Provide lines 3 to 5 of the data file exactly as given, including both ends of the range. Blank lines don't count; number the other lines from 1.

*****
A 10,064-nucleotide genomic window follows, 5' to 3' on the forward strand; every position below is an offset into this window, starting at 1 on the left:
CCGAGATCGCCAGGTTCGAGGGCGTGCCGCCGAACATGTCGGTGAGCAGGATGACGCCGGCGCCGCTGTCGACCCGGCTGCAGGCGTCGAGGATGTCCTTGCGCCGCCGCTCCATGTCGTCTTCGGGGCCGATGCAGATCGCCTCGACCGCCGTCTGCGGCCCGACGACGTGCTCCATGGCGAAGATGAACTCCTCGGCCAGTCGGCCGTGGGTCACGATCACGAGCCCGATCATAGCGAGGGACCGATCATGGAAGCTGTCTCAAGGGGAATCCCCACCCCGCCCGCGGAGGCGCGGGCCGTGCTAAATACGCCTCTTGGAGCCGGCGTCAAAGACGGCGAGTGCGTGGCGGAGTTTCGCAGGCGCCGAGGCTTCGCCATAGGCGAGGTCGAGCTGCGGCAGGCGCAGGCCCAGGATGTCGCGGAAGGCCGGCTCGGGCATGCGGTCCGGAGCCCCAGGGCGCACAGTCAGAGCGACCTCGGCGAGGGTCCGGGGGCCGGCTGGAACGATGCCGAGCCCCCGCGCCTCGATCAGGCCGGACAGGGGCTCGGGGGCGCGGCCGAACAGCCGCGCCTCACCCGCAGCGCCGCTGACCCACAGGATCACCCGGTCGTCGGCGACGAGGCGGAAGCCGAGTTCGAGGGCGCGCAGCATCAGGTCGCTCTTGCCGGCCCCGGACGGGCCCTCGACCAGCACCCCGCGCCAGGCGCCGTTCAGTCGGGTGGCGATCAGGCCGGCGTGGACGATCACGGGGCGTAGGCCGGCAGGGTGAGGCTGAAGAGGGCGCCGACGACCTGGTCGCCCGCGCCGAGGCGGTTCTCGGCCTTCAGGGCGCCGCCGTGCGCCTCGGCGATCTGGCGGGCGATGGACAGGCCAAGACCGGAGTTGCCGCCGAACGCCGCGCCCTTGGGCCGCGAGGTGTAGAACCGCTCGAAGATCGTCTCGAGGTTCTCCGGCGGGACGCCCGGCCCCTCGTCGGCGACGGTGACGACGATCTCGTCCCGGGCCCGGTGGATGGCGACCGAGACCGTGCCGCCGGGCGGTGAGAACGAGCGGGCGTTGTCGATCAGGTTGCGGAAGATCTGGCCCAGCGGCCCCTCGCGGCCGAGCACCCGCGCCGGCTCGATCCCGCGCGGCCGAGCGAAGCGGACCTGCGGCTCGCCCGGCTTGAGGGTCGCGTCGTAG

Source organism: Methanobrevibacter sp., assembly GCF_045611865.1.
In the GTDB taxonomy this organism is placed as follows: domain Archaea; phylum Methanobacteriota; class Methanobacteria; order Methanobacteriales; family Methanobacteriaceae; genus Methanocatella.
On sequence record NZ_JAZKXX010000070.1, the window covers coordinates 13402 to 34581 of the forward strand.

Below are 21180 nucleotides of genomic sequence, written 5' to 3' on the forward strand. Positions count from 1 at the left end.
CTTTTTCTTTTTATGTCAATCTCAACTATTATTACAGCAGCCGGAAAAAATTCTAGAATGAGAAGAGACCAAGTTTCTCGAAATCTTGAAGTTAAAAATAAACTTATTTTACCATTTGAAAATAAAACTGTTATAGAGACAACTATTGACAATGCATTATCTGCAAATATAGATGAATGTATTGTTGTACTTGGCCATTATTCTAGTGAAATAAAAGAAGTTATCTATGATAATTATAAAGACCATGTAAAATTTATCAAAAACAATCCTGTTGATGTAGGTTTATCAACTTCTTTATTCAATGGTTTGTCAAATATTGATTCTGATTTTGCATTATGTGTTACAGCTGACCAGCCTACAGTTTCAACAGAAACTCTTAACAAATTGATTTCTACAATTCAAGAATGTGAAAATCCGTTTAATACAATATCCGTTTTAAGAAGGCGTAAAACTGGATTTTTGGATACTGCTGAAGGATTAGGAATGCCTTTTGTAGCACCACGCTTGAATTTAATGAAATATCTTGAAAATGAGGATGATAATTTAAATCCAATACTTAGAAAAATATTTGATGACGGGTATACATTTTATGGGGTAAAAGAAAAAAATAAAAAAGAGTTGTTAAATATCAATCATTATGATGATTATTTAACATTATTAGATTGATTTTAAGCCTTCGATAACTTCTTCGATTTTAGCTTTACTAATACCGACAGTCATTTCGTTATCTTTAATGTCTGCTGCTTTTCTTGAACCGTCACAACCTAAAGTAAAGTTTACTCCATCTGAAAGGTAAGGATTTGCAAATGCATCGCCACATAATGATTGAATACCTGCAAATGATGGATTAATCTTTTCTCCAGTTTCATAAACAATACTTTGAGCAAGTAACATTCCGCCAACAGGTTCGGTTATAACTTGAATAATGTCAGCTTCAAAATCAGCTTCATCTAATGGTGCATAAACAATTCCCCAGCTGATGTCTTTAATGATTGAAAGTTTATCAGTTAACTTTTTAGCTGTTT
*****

Source organism: Methanobrevibacter sp., assembly GCF_045611865.1.
In the GTDB taxonomy this organism is placed as follows: domain Archaea; phylum Methanobacteriota; class Methanobacteria; order Methanobacteriales; family Methanobacteriaceae; genus Methanocatella.
On sequence record NZ_JAZKXX010000070.1, the window covers coordinates 13402 to 34581 of the forward strand.